Project 7: Articulation and evocation through colour values

Yesterdays sojourn back into the world of Serrano and Piss Christ reminded me of the role of colour in evoking different emotions. The golden hues of the image made me wonder about the colour rendering of blood on my project. However rather than action the review took me back to J Itten’s book (1961) where he demonstrated how colours effect size, perception of colour itself and emotional evocation and I started playing with colour block like these below.

itten1-Edit

These squares were made in Excel, Elements and Paint, and show how colours interact in ways that change things like relative size and brightness. So I began thinking and playing with that idea in relation to Blood.

Blood colour20inch (1 of 1)

As you will see I have altered the white background of the grid so that it works against a neutral field.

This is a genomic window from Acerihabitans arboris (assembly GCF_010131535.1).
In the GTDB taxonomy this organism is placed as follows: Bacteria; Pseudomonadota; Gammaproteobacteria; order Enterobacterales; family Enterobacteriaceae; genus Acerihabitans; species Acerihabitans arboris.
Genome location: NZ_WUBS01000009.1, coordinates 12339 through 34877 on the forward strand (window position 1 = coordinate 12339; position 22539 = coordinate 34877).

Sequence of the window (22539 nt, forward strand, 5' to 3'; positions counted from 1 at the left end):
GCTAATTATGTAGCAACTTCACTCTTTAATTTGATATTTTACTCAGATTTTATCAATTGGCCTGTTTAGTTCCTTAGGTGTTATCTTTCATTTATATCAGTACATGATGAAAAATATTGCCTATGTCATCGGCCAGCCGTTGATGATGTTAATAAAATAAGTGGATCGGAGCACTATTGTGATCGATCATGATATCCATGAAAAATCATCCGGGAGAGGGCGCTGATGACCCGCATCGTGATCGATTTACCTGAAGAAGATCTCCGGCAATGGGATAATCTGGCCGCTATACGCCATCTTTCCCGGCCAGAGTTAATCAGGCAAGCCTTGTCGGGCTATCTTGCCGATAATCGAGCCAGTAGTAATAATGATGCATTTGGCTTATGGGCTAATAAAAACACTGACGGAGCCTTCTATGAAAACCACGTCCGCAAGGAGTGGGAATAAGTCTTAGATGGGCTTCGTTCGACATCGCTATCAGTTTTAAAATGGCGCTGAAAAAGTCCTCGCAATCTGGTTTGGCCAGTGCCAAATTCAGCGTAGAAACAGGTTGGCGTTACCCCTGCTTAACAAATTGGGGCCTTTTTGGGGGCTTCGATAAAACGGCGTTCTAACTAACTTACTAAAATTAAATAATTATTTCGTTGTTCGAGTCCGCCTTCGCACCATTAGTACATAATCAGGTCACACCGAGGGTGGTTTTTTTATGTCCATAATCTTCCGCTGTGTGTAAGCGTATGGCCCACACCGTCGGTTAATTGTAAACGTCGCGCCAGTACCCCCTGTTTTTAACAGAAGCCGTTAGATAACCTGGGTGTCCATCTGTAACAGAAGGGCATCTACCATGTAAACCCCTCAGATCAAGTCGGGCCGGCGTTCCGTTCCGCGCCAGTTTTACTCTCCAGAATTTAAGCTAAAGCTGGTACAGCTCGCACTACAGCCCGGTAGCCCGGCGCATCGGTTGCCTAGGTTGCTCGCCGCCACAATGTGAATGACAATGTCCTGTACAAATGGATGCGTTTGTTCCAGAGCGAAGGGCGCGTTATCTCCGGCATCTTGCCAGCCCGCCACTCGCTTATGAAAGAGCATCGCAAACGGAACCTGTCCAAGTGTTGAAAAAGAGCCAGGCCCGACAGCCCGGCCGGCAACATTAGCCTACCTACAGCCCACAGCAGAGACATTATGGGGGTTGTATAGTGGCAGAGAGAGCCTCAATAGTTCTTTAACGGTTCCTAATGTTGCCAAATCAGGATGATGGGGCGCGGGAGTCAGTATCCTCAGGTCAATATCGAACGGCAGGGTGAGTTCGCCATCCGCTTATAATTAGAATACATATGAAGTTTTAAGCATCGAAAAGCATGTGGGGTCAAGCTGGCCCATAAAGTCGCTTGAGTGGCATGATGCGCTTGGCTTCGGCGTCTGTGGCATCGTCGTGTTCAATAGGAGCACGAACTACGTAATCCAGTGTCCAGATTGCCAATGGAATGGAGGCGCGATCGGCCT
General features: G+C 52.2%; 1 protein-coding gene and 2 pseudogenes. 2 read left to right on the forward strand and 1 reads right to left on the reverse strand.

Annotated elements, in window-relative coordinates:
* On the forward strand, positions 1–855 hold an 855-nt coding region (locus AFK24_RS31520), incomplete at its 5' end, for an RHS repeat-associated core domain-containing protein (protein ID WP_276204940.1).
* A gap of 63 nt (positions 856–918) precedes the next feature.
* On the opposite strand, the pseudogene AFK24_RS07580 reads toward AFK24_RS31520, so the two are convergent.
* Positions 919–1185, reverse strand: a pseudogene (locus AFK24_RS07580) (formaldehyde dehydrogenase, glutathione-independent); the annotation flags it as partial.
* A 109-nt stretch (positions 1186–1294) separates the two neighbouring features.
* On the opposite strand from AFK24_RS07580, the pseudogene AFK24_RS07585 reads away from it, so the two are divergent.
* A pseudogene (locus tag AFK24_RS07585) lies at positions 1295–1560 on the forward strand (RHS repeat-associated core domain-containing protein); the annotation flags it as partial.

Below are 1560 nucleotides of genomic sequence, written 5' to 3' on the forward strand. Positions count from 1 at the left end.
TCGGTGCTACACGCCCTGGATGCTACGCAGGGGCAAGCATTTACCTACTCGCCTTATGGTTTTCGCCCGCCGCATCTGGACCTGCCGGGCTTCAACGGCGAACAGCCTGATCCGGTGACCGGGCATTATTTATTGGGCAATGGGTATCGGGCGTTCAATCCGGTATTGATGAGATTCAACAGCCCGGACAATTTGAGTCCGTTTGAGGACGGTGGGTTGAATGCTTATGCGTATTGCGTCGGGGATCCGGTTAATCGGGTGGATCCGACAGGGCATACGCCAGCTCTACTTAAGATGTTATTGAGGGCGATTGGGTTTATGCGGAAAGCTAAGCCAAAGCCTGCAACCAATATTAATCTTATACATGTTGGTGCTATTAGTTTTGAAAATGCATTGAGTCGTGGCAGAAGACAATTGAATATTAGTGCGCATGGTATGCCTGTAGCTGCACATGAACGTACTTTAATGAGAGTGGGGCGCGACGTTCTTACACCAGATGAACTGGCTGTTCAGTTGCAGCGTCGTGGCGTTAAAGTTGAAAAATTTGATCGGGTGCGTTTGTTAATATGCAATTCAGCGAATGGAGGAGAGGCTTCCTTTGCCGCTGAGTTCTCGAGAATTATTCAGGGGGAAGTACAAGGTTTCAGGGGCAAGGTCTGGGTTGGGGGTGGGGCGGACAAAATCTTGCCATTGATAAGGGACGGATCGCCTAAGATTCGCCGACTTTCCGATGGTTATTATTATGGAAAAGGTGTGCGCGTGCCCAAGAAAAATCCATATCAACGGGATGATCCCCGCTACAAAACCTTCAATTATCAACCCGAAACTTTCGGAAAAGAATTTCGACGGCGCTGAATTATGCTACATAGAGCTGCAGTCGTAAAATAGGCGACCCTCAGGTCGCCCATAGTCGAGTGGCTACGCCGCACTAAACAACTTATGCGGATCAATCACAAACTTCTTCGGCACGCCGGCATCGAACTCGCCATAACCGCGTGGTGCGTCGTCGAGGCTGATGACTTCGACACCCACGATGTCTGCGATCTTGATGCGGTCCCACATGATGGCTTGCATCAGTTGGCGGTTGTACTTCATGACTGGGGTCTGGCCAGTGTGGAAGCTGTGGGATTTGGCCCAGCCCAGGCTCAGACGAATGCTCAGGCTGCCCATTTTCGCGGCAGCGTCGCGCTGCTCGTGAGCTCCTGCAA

However the repetition and bright happy colours generate a rather pop art evocation that does nothing to evoke the emotions I want to generate. That notwithstanding the image as an aesthetic quality – its just not right for me now.  

I continued experimenting. This time I left one image as an index. However I selected the wrong central location and it made the whole thing too static.

Blood colour120inch (1 of 1)

I the removed the yellow and tried the grid with just three colours. But it still offers the wrong evocation.

Blood colour1120inch (1 of 1)

 Thoughts
This approach hasn’t really worked. Rather than emphasise or puzzle it does neither because it does not speak clearly enough to the intended subject of shock and fear.

However it does offer a commentary on colour and would I think work better physically if create to a large scale so that as the viewer got closer the texture of the red blood and black shit became ever more dominant and the power of the colours and the grid receded – see below .

image

But for now I think its back to the drawing board.


 

Itten, J. (1961) The Elements of Color: A Treatise on the Color System , Based on His Book “The Art of Color. J Wiley and Sons

About Pete

South Londoner struggling with life, art and photography.
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